This bothers me, because words mean a lot in my life, the words of poetry or hymns or, frankly, scripture. And I wonder what people actually hear. I wonder if they listen. I wonder if they care.

Before I begin to wrap myself in the mantle of John Adams, I will stop. Expect something about "1776" soon, though, because it's that season even if it's not that weather.

Yours on a rainy day,

12 thoughts on “Rainy Days and Hymn Sings…”

  1. *SO* there with you. I’ve always understood hymnals as intruments of theological pedagogy, and congregational resistance comes across as a bunch of grade-school kids holding their breath and sticking their fingers in their ears to keep from learning. The “hymn of the month” trick was the only thing that seemed effective in getting them to sing Unto the Lord a New Song.
    Speaking of new songs, I think I need to be initiated into the greatness of “1776.” I’ve somehow never actually heard/seen it. (Our family’s requisite 4th-o-July musical was always “Music Man,” due to early imprinting via community theatre productions. I’m ready to expand my horizons.)

  2. Ha! I quoted from that same 1776 song back in February in a post. I KNEW I liked you!
    I must confess that I haven’t gotten caught in the tangled web of hymn-singing. Most of the time the organists/musicians at my churches have lifted that load, with occasional interference from me! I do, however, commiserate, as music is a force to be reckoned with. If I tangle with anyone it tends to be the altar guild. I was accused of being inflexible because one year in December I wouldn’t let them decorate for Christmas before the fourth Sunday of Advent. Go figure!

  3. Patriotic hymns . . . .we know that issue well in my church. Our nod to July 4th this year is singing the NCH version of America the Beautiful. Unfortunately however, the person who’s in charge of choosing music (in our pastorless and music leaderless state) asked the guest organist to play Stars and STripes forever as the postlude — after communion and our traditional Let Their Be Peace on Earth congregational benediction response. Grr!

  4. I read in another pastor’s blog post today the notion that love of country is one way of understanding love of neighbor. What do you think of that?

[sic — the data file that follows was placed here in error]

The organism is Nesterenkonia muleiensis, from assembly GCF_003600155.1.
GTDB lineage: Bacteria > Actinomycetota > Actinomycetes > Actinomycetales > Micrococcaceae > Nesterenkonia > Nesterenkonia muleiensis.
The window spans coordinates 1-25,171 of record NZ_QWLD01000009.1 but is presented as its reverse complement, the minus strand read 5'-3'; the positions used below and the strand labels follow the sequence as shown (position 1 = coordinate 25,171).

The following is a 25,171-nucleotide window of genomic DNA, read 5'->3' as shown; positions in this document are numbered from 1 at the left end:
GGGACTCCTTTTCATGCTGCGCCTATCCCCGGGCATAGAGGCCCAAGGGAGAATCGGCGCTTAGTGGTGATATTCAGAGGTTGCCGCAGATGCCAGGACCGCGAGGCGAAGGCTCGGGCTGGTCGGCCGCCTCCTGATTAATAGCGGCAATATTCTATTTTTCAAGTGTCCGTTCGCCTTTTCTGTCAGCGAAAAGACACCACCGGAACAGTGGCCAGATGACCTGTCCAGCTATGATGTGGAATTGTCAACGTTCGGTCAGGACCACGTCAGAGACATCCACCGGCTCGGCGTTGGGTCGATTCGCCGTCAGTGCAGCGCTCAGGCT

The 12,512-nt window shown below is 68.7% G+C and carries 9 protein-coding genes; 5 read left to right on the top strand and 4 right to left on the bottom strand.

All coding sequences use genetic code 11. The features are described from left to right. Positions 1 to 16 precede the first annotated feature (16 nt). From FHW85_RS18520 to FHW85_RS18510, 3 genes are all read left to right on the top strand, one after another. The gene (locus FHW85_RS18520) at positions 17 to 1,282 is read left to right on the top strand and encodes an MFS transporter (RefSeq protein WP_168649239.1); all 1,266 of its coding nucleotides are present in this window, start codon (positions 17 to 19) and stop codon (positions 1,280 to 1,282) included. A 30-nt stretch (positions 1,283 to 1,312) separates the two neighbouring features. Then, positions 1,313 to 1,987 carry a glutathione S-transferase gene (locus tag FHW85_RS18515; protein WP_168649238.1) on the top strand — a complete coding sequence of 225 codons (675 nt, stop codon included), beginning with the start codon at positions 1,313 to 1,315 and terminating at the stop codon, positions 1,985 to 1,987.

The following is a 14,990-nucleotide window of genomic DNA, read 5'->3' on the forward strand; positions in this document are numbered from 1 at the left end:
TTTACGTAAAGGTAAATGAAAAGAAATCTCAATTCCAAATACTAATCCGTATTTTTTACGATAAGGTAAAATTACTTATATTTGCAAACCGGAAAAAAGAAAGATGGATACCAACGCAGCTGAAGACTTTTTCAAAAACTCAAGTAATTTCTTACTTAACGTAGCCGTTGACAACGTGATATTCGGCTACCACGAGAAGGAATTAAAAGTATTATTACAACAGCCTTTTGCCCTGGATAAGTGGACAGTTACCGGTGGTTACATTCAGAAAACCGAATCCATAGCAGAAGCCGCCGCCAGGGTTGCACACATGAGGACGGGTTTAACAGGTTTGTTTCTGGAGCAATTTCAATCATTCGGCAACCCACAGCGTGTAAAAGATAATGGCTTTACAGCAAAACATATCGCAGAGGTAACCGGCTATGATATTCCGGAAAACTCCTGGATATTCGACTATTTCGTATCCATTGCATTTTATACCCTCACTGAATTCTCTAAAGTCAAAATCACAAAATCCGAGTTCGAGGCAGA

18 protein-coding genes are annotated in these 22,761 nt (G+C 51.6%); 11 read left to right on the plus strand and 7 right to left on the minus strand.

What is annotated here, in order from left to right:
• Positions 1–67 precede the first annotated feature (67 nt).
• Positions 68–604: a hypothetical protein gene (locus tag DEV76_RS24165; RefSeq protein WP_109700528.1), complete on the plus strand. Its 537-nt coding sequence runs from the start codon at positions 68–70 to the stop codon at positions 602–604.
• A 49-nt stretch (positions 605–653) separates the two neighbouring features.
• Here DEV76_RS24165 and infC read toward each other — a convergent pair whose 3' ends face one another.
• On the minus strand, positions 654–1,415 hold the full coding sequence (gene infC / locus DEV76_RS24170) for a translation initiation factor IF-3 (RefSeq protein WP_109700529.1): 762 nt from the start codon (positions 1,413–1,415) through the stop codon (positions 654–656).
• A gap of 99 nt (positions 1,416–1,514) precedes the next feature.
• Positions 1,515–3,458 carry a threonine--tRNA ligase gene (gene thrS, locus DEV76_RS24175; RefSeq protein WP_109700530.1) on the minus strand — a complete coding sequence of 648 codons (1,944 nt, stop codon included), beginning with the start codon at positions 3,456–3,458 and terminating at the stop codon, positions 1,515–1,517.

5. Hi there–
    I see what you see. 😉
    I live exactly there, actually–trying to balance exegesis, theology, pastoral concerns, musical concerns and the ever-elusive “style” question with every hymn I program.
    It’s complicated.
    I’m thinking of an “adult education” series next fall, unpacking a variety of hymns and trying to get people talking about them from more angles than “I like this one.”
    Of course, it might do nothing about the fact that they just like what they like…

  6. Been there as well. Through a sermon series and children’s sermon series (which quite frankly was more for the adults) on the elements of worship, I’ve tried to take all of our discussions regarding worship from “I like this” and “I don’t like that” to a deeper theological reflection on why we do what we do. Sadly, not many have been willing to go there with me – except the kids got it.
    Liturgy=work of the people. It is indeed work for people to get beyond “worship is all about me” to worship is only about bringing glory to God.

  7. A voice from the pews:
    I honestly do not think that most people in the pews understand the hymns are a “part” of the “theological pedagogy”….I do, at least I think I do, and I don’t even know what that expression means.
    How about this view: Church services are, in part, a place to receive comfort. They are a place to fill the tank of spirituality in order to go out and spread the Good Word. (I know that is not All they are, but it is some of it)
    Music is a primal source of comfort for many, many, many people. When there are words attached to the music, it works both sides of our brains. Using new music that is thematic to the service is wonderful, but is often incredibly uncomfortable and not nurturing.
    Like I said, just a view from the pews. (I love new hymns, please don’t shoot this messenger.)

  8. Sherry makes a great point. When we adopted the NCH we didn’t abandon the red Pilgrim hymnal. Both are in the pews. For a couple of years we sang from both at a service; now it’s mostly from the NCH. But at Christmas, and often at funerals, the hymns are from the Pilgrim hymnal. At times of stress we need the familiar. On the other hand, because we’ve intentionally been using NCH, some of the “new” hymns are now familiar ones. As our pastor (at the time of NCH purchase) and music director kept saying – “even Onward Christian Soldiers” was a new hymn once!!”